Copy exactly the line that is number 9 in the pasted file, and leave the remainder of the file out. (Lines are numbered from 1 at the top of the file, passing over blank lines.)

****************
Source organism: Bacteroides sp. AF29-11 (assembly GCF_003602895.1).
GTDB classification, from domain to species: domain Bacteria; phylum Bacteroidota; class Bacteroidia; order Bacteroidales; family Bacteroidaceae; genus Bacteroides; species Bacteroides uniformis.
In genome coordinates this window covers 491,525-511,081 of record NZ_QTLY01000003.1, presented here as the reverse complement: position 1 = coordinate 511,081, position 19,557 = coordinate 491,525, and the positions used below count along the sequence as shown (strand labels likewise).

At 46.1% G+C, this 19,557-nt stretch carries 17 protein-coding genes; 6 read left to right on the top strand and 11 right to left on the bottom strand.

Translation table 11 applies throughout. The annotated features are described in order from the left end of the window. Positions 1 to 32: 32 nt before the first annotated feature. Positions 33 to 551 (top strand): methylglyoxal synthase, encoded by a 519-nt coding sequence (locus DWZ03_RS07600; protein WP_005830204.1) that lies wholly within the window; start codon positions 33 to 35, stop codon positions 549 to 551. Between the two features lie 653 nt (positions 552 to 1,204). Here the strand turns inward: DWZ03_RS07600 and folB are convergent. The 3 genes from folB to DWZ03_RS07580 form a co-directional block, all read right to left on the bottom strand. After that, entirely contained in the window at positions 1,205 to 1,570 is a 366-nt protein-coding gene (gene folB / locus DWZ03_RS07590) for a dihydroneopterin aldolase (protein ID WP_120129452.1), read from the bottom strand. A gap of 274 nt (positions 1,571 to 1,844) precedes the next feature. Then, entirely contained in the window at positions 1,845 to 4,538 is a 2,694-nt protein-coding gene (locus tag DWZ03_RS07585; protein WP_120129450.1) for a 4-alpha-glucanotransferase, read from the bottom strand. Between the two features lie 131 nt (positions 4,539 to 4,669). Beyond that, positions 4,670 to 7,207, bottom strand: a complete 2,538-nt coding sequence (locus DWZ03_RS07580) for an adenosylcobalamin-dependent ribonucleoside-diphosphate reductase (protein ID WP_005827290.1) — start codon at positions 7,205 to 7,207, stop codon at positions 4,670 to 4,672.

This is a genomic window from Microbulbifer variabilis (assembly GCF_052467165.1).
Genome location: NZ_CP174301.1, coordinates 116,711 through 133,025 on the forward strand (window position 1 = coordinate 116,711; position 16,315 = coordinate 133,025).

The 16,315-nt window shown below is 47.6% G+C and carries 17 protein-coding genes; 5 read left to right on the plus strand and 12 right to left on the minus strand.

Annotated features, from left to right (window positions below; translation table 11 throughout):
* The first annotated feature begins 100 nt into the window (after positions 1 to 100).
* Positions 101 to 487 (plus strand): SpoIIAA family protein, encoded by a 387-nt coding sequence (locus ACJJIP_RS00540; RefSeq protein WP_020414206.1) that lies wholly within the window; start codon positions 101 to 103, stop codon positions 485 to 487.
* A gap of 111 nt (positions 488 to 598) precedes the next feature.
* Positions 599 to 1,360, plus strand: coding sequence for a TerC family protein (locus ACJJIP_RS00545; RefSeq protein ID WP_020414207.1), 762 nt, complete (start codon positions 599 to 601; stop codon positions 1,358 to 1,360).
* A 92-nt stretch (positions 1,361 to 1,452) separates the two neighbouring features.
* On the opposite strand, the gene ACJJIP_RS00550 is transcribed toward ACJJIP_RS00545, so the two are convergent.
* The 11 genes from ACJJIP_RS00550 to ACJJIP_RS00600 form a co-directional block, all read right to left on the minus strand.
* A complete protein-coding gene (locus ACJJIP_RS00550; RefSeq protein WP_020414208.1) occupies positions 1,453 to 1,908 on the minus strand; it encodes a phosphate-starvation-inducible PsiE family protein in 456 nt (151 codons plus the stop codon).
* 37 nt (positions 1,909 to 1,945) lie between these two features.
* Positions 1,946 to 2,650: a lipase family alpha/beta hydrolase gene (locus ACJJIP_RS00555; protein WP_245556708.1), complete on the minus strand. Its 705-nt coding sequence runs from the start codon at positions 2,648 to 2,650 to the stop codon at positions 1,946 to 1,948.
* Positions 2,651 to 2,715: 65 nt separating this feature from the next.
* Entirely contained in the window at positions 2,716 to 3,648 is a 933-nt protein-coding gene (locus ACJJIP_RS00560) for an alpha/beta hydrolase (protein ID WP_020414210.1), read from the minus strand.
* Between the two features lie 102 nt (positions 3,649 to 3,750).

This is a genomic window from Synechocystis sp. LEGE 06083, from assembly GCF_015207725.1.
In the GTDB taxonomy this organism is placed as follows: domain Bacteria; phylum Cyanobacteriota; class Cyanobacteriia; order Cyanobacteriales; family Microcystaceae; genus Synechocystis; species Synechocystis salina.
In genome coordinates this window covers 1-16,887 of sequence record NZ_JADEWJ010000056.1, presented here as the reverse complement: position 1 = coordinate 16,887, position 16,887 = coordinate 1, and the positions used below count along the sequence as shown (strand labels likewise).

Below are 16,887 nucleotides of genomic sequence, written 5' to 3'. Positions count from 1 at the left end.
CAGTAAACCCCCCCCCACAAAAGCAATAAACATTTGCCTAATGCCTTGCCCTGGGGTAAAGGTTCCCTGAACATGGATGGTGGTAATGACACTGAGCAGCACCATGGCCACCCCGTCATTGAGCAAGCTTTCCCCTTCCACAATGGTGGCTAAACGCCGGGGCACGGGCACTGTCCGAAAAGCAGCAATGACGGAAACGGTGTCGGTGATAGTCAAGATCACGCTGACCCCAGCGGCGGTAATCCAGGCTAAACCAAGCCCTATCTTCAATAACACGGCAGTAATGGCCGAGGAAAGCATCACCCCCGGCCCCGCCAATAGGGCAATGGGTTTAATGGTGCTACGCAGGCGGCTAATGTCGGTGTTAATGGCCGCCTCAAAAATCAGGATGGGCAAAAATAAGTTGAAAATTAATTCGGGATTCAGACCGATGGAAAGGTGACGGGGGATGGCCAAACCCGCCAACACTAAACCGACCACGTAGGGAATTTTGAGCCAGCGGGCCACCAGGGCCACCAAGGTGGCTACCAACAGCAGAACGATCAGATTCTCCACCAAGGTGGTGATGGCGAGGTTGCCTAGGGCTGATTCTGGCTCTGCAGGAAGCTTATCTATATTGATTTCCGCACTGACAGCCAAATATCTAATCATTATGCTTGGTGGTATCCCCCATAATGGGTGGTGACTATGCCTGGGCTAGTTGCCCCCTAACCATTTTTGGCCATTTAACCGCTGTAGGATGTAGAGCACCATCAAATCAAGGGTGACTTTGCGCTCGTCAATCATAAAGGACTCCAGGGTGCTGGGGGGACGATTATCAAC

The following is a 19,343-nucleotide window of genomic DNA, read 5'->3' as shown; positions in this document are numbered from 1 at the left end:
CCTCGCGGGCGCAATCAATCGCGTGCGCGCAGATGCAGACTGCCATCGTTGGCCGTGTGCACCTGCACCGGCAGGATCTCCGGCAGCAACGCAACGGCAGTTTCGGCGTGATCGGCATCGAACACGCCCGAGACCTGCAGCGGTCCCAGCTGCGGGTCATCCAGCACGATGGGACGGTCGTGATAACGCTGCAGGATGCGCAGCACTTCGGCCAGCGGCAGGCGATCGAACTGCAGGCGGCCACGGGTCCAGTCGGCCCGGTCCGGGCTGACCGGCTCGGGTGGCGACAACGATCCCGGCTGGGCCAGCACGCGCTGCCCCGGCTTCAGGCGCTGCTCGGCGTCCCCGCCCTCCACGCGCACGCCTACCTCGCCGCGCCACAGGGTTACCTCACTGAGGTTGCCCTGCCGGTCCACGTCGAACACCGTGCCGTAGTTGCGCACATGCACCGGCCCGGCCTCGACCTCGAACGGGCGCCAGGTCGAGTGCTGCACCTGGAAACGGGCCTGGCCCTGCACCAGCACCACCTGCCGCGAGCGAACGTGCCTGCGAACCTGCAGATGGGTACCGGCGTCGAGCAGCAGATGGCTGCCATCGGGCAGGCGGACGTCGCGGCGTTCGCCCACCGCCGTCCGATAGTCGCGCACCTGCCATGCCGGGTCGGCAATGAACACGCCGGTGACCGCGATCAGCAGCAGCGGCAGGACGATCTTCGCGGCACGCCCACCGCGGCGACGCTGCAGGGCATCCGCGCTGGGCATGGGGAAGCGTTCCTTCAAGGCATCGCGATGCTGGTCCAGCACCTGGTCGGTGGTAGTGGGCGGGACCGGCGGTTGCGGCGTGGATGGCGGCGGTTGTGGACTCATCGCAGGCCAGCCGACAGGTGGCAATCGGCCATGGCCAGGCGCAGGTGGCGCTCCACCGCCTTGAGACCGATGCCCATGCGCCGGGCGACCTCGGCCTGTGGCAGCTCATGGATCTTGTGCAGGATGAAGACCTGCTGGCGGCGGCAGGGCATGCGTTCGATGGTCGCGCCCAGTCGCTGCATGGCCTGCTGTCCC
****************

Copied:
Annotated features, from left to right (window positions below; translation table 11 throughout):